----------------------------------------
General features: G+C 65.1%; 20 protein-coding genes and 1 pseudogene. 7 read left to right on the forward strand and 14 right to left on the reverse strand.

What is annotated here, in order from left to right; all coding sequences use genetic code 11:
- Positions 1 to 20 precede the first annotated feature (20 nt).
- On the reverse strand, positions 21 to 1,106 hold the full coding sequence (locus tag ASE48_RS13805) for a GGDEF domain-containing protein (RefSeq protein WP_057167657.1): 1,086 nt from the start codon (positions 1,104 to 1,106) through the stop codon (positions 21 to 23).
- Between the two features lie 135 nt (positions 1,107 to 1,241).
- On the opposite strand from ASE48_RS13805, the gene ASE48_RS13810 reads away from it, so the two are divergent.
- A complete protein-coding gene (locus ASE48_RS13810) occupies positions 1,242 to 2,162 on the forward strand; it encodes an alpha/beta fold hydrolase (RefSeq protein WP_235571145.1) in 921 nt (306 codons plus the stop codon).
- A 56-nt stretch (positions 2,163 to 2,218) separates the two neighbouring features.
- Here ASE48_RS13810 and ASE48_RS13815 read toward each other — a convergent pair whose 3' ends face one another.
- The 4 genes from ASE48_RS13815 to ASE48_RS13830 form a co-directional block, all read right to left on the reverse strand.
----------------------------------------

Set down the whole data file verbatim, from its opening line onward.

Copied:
General features: G+C 65.1%; 20 protein-coding genes and 1 pseudogene. 7 read left to right on the forward strand and 14 right to left on the reverse strand.

What is annotated here, in order from left to right; all coding sequences use genetic code 11:
- Positions 1 to 20 precede the first annotated feature (20 nt).
- On the reverse strand, positions 21 to 1,106 hold the full coding sequence (locus tag ASE48_RS13805) for a GGDEF domain-containing protein (RefSeq protein WP_057167657.1): 1,086 nt from the start codon (positions 1,104 to 1,106) through the stop codon (positions 21 to 23).
- Between the two features lie 135 nt (positions 1,107 to 1,241).
- On the opposite strand from ASE48_RS13805, the gene ASE48_RS13810 reads away from it, so the two are divergent.
- A complete protein-coding gene (locus ASE48_RS13810) occupies positions 1,242 to 2,162 on the forward strand; it encodes an alpha/beta fold hydrolase (RefSeq protein WP_235571145.1) in 921 nt (306 codons plus the stop codon).
- A 56-nt stretch (positions 2,163 to 2,218) separates the two neighbouring features.
- Here ASE48_RS13810 and ASE48_RS13815 read toward each other — a convergent pair whose 3' ends face one another.
- The 4 genes from ASE48_RS13815 to ASE48_RS13830 form a co-directional block, all read right to left on the reverse strand.